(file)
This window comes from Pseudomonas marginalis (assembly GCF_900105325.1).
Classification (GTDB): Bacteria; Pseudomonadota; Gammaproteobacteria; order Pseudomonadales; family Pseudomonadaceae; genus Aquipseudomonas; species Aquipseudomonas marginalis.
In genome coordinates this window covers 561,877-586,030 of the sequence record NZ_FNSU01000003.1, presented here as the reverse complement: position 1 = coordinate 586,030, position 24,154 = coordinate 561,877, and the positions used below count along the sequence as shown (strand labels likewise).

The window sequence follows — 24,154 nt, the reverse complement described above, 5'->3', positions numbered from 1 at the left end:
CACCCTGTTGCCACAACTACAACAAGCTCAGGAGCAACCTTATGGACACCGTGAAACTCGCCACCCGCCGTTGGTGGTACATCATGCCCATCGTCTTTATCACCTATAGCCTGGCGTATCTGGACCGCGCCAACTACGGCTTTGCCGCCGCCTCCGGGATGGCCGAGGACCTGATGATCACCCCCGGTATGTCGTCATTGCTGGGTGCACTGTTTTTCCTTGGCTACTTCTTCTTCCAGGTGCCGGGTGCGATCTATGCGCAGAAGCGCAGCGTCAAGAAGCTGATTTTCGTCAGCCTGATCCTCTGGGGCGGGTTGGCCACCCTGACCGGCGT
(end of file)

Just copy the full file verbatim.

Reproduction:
This window comes from Pseudomonas marginalis (assembly GCF_900105325.1).
Classification (GTDB): Bacteria; Pseudomonadota; Gammaproteobacteria; order Pseudomonadales; family Pseudomonadaceae; genus Aquipseudomonas; species Aquipseudomonas marginalis.
In genome coordinates this window covers 561,877-586,030 of the sequence record NZ_FNSU01000003.1, presented here as the reverse complement: position 1 = coordinate 586,030, position 24,154 = coordinate 561,877, and the positions used below count along the sequence as shown (strand labels likewise).

The window sequence follows — 24,154 nt, the reverse complement described above, 5'->3', positions numbered from 1 at the left end:
CACCCTGTTGCCACAACTACAACAAGCTCAGGAGCAACCTTATGGACACCGTGAAACTCGCCACCCGCCGTTGGTGGTACATCATGCCCATCGTCTTTATCACCTATAGCCTGGCGTATCTGGACCGCGCCAACTACGGCTTTGCCGCCGCCTCCGGGATGGCCGAGGACCTGATGATCACCCCCGGTATGTCGTCATTGCTGGGTGCACTGTTTTTCCTTGGCTACTTCTTCTTCCAGGTGCCGGGTGCGATCTATGCGCAGAAGCGCAGCGTCAAGAAGCTGATTTTCGTCAGCCTGATCCTCTGGGGCGGGTTGGCCACCCTGACCGGCGT